Ideal Gas Law vs. Combined Gas Law

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When you are doing gas law problems, your first decision should be whether to use the Ideal gas law or the combined gas law. How do you know which to use?




The Ideal Gas Law is used when you have one set of conditions for your system. Then if you know any three of the values for pressure, volume, moles and temperature, you can solve for the unknown quantity. The Combined Gas Law is used when you have two sets of conditions. In other words, you know the initial pressure, volume and temperature, and two of those quantities change to a new set of conditions. Then you can calculate the new value of the third quantity.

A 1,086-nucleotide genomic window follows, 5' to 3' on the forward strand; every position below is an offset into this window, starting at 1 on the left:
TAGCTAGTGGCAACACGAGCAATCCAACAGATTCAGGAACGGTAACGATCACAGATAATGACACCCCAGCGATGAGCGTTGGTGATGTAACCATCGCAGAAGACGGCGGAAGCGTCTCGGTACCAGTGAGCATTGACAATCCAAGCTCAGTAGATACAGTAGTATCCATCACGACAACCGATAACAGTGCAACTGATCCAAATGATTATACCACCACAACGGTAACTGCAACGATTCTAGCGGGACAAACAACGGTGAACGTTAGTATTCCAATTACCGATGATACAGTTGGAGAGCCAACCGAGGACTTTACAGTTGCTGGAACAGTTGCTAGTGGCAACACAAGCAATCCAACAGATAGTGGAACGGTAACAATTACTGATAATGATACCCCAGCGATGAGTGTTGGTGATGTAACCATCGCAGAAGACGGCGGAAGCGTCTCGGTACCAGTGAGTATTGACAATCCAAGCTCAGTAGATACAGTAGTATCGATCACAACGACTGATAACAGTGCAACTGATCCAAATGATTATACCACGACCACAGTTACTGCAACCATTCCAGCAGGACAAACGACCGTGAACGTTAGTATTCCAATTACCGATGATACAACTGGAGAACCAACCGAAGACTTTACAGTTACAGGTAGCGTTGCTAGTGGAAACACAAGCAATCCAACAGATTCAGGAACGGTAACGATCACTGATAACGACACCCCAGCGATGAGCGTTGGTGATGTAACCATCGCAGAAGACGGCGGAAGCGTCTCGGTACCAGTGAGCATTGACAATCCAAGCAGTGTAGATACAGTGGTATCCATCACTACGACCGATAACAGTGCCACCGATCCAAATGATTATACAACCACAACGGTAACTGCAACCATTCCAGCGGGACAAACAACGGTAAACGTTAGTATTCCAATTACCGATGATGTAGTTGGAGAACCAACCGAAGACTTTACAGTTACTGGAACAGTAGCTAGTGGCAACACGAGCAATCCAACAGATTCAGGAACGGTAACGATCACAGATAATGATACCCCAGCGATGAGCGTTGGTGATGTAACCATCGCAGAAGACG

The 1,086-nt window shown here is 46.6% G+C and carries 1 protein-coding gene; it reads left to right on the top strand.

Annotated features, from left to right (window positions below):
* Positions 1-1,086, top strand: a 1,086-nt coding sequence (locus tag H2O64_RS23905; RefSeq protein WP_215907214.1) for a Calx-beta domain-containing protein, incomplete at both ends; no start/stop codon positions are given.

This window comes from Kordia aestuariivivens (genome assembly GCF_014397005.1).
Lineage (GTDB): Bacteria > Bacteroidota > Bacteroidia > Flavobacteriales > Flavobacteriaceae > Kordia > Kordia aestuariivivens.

Example 1: What is the volume of a container that holds 0.561 mol of a gas at 1.15 atm at 27°C?

Answer: This problem describes a single set of conditions, so use the Ideal Gas Law:


(1.15 \, atm)(V)=(0.561 \, mol) \! \left ( 0.0821 \, \frac{\ell \cdot atm}{mol \cdot K} \right ) \! (300 \, K)

V=12.0 \, L

Example 2: A 3.00 L container holds an ideal gas at STP. What will the new pressure be if the volume is increased to 3.75 L and the temperature is increased to 500 K?

Answer: This problem describes an initial condition and a new set of conditions, so use the combined gas law:

\dfrac{P_1V_1}{T_1}= \dfrac{P_2V_2}{T_2}

\dfrac{(1.00 \, atm)(3.00 \, L)}{273 \, K}= \dfrac{(P)(3.75 \, L)}{500 \, K}

P=1.47 \, atm


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